Should I get a COVID-19 vaccine if I’ve already had COVID-19?

By Mayo Clinic Staff

February 17, 2022

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Do I still need to get vaccinated if I’ve already had COVID-19?

Andrew Badley, M.D., COVID-19 Research Task Force Chair, Mayo Clinic: If you've already had COVID-19, should you still get vaccinated? The answer is yes. Several reasons for that. One is that the duration of immunity that you receive after having COVID-19 disease is variable. Our current estimates are that that goes away over about three months. The vaccine protection can augment that. So our current recommendations are, if you've had COVID-19, wait until you're better and up to about 90 days or three months and then receive the vaccine when you're able to.

Key takeaways

Getting COVID-19 offers some natural protection or immunity from reinfection with the COVID-19 virus. It’s estimated that infection with the virus that causes COVID-19 and COVID-19 vaccination both result in a low risk of another infection with a similar variant for at least six months.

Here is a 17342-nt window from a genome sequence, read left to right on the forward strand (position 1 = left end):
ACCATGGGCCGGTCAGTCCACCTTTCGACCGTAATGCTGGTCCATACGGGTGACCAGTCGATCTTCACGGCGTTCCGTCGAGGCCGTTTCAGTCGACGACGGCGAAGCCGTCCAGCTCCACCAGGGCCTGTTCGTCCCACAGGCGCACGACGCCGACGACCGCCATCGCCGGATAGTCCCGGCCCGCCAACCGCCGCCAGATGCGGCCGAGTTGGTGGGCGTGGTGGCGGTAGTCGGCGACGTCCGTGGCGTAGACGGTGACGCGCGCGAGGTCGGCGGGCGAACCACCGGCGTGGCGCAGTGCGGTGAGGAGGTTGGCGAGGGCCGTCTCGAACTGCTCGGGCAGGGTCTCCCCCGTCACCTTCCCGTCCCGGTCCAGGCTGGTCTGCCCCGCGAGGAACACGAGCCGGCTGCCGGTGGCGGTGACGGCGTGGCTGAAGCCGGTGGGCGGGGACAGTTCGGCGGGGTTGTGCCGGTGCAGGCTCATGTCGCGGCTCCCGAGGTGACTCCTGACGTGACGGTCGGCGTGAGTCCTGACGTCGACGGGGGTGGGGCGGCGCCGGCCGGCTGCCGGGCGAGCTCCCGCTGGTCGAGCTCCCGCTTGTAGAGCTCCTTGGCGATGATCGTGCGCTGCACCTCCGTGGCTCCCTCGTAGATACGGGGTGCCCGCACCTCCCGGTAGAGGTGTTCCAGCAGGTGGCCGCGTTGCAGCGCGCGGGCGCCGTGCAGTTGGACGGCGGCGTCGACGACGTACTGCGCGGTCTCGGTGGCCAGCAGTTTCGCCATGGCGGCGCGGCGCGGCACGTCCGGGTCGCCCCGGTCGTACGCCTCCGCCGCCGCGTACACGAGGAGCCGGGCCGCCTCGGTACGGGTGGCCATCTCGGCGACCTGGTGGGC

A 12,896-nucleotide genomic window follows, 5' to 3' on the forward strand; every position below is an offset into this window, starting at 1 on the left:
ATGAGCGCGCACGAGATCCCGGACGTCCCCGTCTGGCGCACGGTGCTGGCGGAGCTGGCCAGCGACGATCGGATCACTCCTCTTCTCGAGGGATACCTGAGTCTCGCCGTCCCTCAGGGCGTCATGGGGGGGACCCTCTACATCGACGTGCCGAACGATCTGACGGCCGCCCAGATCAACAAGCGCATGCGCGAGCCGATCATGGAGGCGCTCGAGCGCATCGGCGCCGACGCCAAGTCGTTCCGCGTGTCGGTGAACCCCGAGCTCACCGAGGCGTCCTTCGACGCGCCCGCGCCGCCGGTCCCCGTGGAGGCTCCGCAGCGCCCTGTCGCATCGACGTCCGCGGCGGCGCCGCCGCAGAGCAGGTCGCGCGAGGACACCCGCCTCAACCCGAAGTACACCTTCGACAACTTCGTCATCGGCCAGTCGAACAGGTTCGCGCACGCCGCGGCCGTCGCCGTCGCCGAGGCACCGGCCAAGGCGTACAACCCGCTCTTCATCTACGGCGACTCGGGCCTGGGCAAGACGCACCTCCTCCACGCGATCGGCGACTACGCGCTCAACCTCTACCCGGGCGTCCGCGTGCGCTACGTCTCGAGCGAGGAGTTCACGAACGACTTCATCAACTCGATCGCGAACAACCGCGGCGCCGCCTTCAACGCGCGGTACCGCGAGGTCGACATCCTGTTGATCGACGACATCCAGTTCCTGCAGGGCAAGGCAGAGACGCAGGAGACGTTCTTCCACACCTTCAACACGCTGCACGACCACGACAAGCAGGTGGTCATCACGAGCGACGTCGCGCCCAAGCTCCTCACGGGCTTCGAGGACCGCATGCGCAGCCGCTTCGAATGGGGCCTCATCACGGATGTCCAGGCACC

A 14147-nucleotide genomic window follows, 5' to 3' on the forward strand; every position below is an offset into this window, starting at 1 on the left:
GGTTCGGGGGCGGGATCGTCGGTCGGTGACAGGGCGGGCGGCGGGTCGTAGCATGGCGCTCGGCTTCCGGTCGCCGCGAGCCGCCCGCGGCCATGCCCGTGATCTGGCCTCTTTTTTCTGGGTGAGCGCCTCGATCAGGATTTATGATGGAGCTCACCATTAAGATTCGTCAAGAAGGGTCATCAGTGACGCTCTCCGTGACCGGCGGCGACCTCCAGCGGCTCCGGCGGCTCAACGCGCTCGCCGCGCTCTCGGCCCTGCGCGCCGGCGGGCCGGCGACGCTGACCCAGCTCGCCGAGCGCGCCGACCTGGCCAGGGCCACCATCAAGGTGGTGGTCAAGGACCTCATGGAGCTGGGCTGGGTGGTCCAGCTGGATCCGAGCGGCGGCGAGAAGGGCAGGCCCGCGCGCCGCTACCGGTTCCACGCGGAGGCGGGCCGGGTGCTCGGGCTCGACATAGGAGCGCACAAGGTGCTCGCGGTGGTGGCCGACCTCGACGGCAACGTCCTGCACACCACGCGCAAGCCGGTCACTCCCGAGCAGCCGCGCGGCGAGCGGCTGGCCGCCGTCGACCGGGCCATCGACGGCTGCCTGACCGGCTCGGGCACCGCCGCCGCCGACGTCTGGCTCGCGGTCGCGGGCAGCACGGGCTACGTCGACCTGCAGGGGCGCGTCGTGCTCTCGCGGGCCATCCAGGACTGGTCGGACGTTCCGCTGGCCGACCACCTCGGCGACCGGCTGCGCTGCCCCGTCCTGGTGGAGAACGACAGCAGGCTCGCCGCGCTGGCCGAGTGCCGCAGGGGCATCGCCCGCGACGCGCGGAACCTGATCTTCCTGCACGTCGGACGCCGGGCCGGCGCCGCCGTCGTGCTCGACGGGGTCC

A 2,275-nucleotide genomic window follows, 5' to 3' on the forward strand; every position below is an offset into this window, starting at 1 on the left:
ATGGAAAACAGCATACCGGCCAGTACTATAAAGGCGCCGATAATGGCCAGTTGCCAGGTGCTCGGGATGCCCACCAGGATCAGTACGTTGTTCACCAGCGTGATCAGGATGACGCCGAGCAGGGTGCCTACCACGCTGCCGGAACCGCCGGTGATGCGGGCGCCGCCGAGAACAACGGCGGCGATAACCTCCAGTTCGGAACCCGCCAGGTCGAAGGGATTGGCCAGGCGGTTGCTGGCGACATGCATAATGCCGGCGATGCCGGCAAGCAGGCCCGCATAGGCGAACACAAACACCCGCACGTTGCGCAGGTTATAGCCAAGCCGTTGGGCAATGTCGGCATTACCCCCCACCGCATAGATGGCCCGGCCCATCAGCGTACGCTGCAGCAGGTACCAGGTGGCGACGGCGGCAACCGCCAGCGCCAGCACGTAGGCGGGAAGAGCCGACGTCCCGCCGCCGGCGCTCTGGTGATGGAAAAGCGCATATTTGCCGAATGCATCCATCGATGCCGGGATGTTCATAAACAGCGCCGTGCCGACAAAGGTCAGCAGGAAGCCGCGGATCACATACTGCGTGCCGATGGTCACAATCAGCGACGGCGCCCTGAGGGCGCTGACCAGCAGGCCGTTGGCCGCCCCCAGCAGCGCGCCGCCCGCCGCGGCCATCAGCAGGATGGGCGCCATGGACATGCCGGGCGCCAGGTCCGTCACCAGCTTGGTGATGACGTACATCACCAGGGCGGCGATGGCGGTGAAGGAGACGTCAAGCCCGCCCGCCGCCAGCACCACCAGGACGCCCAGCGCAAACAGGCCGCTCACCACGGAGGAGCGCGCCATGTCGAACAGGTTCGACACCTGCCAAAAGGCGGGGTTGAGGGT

But because it’s possible to get reinfected and COVID-19 can cause severe medical complications, the CDC recommends that people who have already had COVID-19 get a COVID-19 vaccine.

In addition, COVID-19 vaccination might offer better protection than getting sick with COVID-19. A recent study showed that unvaccinated people who already had COVID-19 are more than twice as likely as fully vaccinated people to get reinfected with COVID-19.

Recent research also suggests that people who got COVID-19 in 2020 and then received mRNA vaccines produce very high levels of antibodies that are likely effective against current and, possibly, future variants. Some scientists call this hybrid immunity. Further research is needed.

If you were treated for COVID-19 with monoclonal antibodies or convalescent plasma, there is no need to delay getting a COVID-19 vaccine.

More about getting a COVID-19 vaccine if you’ve had COVID-19